U.N. OKs new North Korea sanctions

UNITED NATIONS — The U.N. Security Council voted unanimously Friday to impose a broad set of additional financial, military and trade sanctions on North Korea in response to its recent nuclear and ballistic missile tests. It also called on states for the first time to seize banned North Korean weapons and technology aboard ships on the high seas.

While the 15-nation council stopped short of authorizing military action to enforce these measures, its unanimous condemnation of North Korea represented a diplomatic blow for the country’s ailing leader Kim Jong Il, who has previously counted on China and Russia to derail efforts to impose sanctions.

Following the vote, China’s U.N. ambassador, Yesui Zhang, said his government is “firmly opposed to the nuclear test,” and that North Korean actions have “impaired” international efforts to halt the spread of nuclear weapons. But he urged countries, apparently the United States, to “act prudently” in responding to North Korea, and he insisted that “under no circumstance should there be the use of force or threats of the use of force.”

At the White House, Susan Rice, the U.S. ambassador to the United Nations, said the resolution’s financial sanctions were “very robust” and had “teeth that will bite in North Korea.” For instance, she said, a provision banning all arms exports from North Korea would cut off a major source of foreign revenues that can be used for its nuclear programs.

The United States maintains that such sanctions offer the greatest prospects for disrupting the country’s nuclear and ballistic missile trade.

The Security Council’s action marked an escalation in the United Nations’ effort to compel North Korea to restrain its nuclear activities and resume six-nation talks aimed at denuclearizing the Korean Peninsula. The council is set to consider an asset freeze and travel ban on additional individuals and state companies linked to Pyongyang’s nuclear and ballistic missile program.

Friday’s action follows more than two weeks of intensive negotiations among the council’s five permanent members — the United States, Russia, China, Britain and France — and Japan and South Korea. It required a series of concessions by the United States, Japan and their European allies, including the elimination of a provision that would make financial sanctions mandatory.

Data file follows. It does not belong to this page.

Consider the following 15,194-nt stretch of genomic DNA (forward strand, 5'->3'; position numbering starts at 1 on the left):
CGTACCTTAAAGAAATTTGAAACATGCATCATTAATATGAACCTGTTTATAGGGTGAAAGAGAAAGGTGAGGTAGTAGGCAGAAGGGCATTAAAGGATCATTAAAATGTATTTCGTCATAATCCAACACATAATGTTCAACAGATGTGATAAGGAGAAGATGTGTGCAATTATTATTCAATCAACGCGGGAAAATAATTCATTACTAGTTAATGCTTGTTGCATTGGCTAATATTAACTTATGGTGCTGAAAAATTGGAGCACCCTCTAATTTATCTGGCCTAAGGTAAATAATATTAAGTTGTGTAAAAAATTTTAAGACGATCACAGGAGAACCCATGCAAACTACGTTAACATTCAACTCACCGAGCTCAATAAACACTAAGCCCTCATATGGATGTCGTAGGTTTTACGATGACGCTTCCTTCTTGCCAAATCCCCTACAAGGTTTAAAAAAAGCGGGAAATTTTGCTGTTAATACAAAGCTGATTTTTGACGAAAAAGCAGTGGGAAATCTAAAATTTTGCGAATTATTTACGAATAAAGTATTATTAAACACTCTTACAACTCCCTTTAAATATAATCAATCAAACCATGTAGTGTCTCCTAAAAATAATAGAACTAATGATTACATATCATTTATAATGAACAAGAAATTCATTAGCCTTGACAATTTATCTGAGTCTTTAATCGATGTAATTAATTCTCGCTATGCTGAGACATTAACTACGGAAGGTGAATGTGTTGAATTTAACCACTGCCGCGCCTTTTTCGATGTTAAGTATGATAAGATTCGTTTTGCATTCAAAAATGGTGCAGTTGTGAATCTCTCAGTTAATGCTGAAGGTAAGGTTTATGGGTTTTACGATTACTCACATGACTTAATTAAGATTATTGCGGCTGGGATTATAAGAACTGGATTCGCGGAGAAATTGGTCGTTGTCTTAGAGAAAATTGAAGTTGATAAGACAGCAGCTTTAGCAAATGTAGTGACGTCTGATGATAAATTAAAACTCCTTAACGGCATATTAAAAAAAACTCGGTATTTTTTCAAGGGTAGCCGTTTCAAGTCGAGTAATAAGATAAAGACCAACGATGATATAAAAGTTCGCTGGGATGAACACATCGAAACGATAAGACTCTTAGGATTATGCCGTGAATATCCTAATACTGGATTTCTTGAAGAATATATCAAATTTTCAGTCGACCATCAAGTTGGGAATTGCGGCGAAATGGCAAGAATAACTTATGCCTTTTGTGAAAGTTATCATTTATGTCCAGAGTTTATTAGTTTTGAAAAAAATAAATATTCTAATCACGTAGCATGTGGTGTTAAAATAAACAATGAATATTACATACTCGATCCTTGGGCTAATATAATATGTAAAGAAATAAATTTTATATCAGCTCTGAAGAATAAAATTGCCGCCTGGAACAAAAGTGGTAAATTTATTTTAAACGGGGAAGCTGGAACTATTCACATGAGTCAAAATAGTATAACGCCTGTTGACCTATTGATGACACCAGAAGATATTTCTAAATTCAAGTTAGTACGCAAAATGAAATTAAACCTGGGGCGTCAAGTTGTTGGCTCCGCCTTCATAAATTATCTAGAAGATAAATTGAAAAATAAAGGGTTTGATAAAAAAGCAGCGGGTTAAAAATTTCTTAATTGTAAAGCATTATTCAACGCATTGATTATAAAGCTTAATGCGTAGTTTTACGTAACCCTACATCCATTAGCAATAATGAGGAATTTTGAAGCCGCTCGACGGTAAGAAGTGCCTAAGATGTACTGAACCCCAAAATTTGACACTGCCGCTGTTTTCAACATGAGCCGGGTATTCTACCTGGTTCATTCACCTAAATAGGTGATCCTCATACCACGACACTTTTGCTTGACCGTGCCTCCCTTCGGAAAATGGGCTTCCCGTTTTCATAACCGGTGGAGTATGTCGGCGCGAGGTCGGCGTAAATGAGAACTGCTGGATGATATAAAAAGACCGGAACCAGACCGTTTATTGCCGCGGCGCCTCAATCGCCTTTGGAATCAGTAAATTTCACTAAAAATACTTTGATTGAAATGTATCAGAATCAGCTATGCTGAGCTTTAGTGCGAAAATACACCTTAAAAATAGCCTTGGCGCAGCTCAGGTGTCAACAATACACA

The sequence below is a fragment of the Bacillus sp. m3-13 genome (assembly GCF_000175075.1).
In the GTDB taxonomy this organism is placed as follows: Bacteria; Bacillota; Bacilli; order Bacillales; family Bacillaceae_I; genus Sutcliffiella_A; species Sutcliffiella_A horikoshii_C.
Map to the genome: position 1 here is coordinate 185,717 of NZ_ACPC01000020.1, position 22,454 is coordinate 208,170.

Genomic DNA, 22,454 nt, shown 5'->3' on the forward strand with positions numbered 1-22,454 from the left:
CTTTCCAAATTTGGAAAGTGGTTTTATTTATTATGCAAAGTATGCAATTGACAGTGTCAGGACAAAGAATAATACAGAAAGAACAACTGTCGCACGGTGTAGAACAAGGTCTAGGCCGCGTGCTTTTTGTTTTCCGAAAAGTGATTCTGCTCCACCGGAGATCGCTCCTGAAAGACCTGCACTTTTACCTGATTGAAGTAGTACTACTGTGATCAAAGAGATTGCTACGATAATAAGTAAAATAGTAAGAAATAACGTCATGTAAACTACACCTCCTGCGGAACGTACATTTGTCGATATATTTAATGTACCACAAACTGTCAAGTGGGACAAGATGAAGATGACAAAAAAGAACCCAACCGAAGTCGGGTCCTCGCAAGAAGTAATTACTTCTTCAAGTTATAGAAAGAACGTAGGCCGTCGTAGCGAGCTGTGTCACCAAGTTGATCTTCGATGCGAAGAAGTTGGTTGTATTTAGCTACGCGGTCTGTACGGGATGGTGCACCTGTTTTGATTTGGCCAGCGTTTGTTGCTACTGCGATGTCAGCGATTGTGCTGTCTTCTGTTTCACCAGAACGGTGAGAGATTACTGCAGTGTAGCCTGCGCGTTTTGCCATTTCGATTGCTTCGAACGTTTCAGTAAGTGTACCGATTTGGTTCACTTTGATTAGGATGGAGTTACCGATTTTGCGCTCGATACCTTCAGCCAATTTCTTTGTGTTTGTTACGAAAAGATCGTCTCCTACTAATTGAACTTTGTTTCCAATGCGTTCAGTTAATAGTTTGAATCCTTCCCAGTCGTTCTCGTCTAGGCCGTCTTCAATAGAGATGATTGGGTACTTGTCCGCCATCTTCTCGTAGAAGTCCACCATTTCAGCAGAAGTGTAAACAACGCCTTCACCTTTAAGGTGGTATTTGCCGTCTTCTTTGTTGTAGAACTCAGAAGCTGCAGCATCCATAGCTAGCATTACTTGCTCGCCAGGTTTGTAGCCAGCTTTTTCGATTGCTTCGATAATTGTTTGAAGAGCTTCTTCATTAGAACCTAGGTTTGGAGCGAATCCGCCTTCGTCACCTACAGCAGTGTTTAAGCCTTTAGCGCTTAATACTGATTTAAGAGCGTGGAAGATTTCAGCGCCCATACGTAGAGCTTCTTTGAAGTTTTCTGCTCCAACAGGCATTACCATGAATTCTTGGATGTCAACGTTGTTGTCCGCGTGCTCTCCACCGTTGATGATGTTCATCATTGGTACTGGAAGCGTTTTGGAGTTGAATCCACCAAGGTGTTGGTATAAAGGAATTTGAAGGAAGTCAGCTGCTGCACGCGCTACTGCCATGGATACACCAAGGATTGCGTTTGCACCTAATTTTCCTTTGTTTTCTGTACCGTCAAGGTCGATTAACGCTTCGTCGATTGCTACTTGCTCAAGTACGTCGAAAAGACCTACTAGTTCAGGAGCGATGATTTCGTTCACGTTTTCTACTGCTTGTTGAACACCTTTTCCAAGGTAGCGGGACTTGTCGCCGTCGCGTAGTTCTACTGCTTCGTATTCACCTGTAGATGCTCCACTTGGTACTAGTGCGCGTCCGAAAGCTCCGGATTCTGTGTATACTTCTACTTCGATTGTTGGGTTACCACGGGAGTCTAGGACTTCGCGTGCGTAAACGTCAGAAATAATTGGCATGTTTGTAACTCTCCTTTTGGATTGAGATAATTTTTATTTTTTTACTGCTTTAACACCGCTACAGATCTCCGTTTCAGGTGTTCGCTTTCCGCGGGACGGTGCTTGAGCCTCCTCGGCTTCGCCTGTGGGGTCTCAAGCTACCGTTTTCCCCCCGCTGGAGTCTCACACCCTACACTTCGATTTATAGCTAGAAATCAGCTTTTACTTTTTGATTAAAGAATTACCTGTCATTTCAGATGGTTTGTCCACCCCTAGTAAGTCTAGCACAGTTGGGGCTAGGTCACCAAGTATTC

Russia’s U.N. ambassador, Vitaly Churkin, said his government had agreed to support the resolution only after the United States and its partners agreed to add language that would exclude the possibility of using force to compel by force compliance with the council demands. China, meanwhile, insisted on an exemption for it and other suppliers from an arms embargo, allowing the sale of small arms and light weapons, including the signature AK-47 used by North Korea’s giant military, according to council diplomats.

Resolution 1874 condemns North Korea in the “strongest terms” and demands that it cease any future nuclear or ballistic missile tests. It requires North Korea to allow U.N. nuclear inspectors back into the country and to provide them with greater access to documents, individuals and facilities linked to its most sensitive military programs.

The most controversial measure calls for the inspection of North Korean cargo on the high seas if there are “reasonable grounds” to believe it contains banned military equipment. But it remained unclear how the council would compel a North Korean ship to allow such a search, since there is no provision to force compliance.

Under the terms of the resolution, a foreign vessel is permitted to board a ship suspected of transporting banned North Korean weapons or equipment only if the country where the vessel is registered agrees. If not, the resolution requires that country to direct the ship to an “appropriate” port to be searched. North Korea has warned that it would consider any attempts to board its ships to be an act of war, and that it would respond with force.

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